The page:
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Wednesday, February 26, 2014

A NEW LEAF (1971)

Elaine May’s peculiar debut as writer/director/actor goes beyond the usual incompetence that passed for New York Film School comedy technique at the time, she seems actively contemptuous of the medium. How else to explain the consistently lumpy look, amateurish staging and hack editing in this oddly cast romance. Walter Matthau, with an on-and-off Mid-Atlantic accent, stars as an upper-crust twit who discovers he’s run out of cash. Under the gun, he finds a rich, available nebbish, ripe for the plucking, in Elaine May, only to wind up fixing her complicated financial estate & affairs while growing attached to her flaky personality. Fairly standard doings, with a story arc and enough quirky lines to give off some rooting interest. But May’s shot choice is so consistently ‘off,’ that a decent camera set up near the start of the third act (a simple staircase angle) creates a jolt, a jolt of unexpected adequacy, unintentionally pulling you out of the pic. Pro that he is, Matthau finds a way to get his laughs, and there’s a tidy piece of character comedy from George Rose, extra-sec as his valet. As for May the comic actress? She simply hasn’t the physical chops to carry a leading role that needs a Jean Arthur or a Judy Holliday. But at least she doesn’t give off flop sweat like the rest of her cast.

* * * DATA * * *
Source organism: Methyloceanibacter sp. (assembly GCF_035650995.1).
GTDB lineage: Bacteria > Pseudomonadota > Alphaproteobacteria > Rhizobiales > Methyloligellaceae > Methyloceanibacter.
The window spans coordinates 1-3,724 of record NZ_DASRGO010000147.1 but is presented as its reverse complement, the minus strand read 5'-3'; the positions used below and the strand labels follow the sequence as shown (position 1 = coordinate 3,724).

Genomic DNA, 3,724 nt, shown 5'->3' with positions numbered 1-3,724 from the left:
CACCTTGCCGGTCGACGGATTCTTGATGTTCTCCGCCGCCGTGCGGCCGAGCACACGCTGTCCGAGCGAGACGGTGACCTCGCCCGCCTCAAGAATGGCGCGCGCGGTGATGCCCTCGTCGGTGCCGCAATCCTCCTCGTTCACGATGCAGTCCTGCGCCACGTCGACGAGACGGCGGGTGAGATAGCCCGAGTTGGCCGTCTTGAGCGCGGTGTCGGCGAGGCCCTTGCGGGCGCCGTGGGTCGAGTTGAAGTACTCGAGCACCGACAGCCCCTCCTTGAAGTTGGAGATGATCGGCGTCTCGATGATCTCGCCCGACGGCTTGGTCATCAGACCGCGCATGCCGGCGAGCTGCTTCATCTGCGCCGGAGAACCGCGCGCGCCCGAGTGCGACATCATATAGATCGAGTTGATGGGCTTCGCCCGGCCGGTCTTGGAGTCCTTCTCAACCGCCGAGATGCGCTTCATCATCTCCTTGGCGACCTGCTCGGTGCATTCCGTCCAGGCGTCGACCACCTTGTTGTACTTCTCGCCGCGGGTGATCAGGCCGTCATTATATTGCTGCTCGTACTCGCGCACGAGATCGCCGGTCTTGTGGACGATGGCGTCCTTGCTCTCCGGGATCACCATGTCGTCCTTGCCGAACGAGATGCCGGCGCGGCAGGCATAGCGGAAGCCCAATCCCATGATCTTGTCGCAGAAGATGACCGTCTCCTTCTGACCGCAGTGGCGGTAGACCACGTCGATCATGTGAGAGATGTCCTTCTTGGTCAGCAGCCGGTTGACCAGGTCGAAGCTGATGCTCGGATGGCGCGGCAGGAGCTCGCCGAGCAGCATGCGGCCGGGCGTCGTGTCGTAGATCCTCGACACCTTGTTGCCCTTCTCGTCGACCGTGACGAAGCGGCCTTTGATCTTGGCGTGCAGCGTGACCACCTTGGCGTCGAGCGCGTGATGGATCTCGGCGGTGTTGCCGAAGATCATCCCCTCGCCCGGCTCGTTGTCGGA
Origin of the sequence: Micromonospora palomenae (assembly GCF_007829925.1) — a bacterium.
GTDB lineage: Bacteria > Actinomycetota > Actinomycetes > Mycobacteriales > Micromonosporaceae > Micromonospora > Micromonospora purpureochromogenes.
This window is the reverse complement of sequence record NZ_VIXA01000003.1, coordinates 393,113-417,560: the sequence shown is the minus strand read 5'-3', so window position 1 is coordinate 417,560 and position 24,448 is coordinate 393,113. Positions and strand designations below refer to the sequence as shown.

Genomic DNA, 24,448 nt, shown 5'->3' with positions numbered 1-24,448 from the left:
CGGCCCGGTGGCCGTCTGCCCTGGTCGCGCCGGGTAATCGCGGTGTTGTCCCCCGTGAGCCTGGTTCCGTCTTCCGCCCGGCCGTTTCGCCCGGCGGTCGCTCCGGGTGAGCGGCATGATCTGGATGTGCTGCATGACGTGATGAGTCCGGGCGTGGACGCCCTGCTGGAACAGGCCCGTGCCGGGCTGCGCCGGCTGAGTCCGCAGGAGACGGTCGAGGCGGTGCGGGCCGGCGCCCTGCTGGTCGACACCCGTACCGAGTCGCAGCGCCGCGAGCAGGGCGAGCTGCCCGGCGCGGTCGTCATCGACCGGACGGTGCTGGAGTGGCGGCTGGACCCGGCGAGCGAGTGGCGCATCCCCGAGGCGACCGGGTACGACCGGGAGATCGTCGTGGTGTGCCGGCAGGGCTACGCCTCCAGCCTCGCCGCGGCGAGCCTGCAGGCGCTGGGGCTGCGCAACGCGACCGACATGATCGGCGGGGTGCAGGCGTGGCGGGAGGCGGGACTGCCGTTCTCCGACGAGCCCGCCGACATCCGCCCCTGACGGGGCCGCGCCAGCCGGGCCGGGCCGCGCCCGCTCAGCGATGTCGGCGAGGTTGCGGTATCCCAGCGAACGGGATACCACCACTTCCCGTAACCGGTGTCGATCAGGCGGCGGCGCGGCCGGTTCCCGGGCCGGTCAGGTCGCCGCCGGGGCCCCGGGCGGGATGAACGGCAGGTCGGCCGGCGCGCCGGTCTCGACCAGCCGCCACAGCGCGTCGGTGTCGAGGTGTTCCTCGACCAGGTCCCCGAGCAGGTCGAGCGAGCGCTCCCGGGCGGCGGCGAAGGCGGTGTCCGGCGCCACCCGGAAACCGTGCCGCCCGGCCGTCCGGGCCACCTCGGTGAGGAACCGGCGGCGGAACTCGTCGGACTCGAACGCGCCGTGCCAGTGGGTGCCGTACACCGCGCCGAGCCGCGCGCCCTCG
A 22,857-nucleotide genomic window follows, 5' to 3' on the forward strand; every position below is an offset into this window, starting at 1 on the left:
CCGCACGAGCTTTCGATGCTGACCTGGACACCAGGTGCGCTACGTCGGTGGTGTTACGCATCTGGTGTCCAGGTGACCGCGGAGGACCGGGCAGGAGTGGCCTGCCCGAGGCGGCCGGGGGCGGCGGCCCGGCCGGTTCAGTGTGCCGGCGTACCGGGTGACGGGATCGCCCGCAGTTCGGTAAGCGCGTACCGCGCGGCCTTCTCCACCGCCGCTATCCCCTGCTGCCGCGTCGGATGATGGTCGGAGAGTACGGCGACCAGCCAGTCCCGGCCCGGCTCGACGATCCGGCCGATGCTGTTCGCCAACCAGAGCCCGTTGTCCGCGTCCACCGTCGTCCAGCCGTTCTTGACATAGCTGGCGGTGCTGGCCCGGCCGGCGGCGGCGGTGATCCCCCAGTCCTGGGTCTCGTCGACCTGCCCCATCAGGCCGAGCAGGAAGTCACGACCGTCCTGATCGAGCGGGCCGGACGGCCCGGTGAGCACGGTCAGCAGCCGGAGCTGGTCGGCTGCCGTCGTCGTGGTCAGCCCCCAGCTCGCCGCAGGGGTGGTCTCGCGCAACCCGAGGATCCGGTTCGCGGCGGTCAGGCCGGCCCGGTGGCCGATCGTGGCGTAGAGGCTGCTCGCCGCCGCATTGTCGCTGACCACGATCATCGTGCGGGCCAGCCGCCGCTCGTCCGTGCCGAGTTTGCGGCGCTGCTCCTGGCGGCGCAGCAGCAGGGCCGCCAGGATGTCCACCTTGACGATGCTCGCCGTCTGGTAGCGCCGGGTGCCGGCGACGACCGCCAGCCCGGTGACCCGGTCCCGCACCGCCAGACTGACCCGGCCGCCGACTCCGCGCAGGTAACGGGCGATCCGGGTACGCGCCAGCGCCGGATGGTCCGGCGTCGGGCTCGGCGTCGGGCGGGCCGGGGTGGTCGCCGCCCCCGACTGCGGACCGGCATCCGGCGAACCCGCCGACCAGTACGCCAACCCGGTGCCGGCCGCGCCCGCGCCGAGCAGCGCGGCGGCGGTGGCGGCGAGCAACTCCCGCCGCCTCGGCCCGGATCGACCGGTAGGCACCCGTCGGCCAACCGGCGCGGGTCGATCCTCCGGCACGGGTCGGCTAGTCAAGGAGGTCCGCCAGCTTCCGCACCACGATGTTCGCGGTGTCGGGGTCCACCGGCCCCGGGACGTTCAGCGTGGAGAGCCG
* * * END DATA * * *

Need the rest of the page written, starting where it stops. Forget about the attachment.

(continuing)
DOUBLE-BILL: May gave up directing after HEARTBREAK KID/’72; MIKEY AND NICKY/’76 and that infamous financial fiasco, ISHTAR/’87 which, taken in small doses, is pretty funny.

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